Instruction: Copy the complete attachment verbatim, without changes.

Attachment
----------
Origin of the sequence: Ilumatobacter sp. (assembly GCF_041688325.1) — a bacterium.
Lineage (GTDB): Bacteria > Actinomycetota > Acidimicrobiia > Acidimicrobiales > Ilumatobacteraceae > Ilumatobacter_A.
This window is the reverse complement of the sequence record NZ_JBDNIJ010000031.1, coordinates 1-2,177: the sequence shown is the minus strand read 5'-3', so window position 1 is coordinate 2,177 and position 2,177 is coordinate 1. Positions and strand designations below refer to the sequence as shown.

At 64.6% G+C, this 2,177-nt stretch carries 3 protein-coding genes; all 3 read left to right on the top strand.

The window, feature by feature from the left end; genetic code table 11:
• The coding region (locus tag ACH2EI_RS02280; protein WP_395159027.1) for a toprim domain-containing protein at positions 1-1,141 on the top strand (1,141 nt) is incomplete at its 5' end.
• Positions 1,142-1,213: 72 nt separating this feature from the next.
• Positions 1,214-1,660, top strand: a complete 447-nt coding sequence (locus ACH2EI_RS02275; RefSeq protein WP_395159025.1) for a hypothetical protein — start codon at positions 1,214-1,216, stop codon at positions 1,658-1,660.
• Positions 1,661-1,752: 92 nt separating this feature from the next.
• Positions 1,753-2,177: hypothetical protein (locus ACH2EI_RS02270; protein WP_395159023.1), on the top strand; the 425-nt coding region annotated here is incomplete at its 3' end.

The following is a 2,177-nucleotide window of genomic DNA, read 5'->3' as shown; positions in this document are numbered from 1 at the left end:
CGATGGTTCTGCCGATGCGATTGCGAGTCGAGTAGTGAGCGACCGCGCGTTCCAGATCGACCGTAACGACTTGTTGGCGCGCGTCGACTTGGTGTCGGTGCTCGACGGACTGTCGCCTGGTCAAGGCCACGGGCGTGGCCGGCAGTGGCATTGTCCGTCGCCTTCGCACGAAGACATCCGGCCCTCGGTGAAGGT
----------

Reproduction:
Origin of the sequence: Ilumatobacter sp. (assembly GCF_041688325.1) — a bacterium.
Lineage (GTDB): Bacteria > Actinomycetota > Acidimicrobiia > Acidimicrobiales > Ilumatobacteraceae > Ilumatobacter_A.
This window is the reverse complement of the sequence record NZ_JBDNIJ010000031.1, coordinates 1-2,177: the sequence shown is the minus strand read 5'-3', so window position 1 is coordinate 2,177 and position 2,177 is coordinate 1. Positions and strand designations below refer to the sequence as shown.

At 64.6% G+C, this 2,177-nt stretch carries 3 protein-coding genes; all 3 read left to right on the top strand.

The window, feature by feature from the left end; genetic code table 11:
• The coding region (locus tag ACH2EI_RS02280; protein WP_395159027.1) for a toprim domain-containing protein at positions 1-1,141 on the top strand (1,141 nt) is incomplete at its 5' end.
• Positions 1,142-1,213: 72 nt separating this feature from the next.
• Positions 1,214-1,660, top strand: a complete 447-nt coding sequence (locus ACH2EI_RS02275; RefSeq protein WP_395159025.1) for a hypothetical protein — start codon at positions 1,214-1,216, stop codon at positions 1,658-1,660.
• Positions 1,661-1,752: 92 nt separating this feature from the next.
• Positions 1,753-2,177: hypothetical protein (locus ACH2EI_RS02270; protein WP_395159023.1), on the top strand; the 425-nt coding region annotated here is incomplete at its 3' end.

The following is a 2,177-nucleotide window of genomic DNA, read 5'->3' as shown; positions in this document are numbered from 1 at the left end:
CGATGGTTCTGCCGATGCGATTGCGAGTCGAGTAGTGAGCGACCGCGCGTTCCAGATCGACCGTAACGACTTGTTGGCGCGCGTCGACTTGGTGTCGGTGCTCGACGGACTGTCGCCTGGTCAAGGCCACGGGCGTGGCCGGCAGTGGCATTGTCCGTCGCCTTCGCACGAAGACATCCGGCCCTCGGTGAAGGT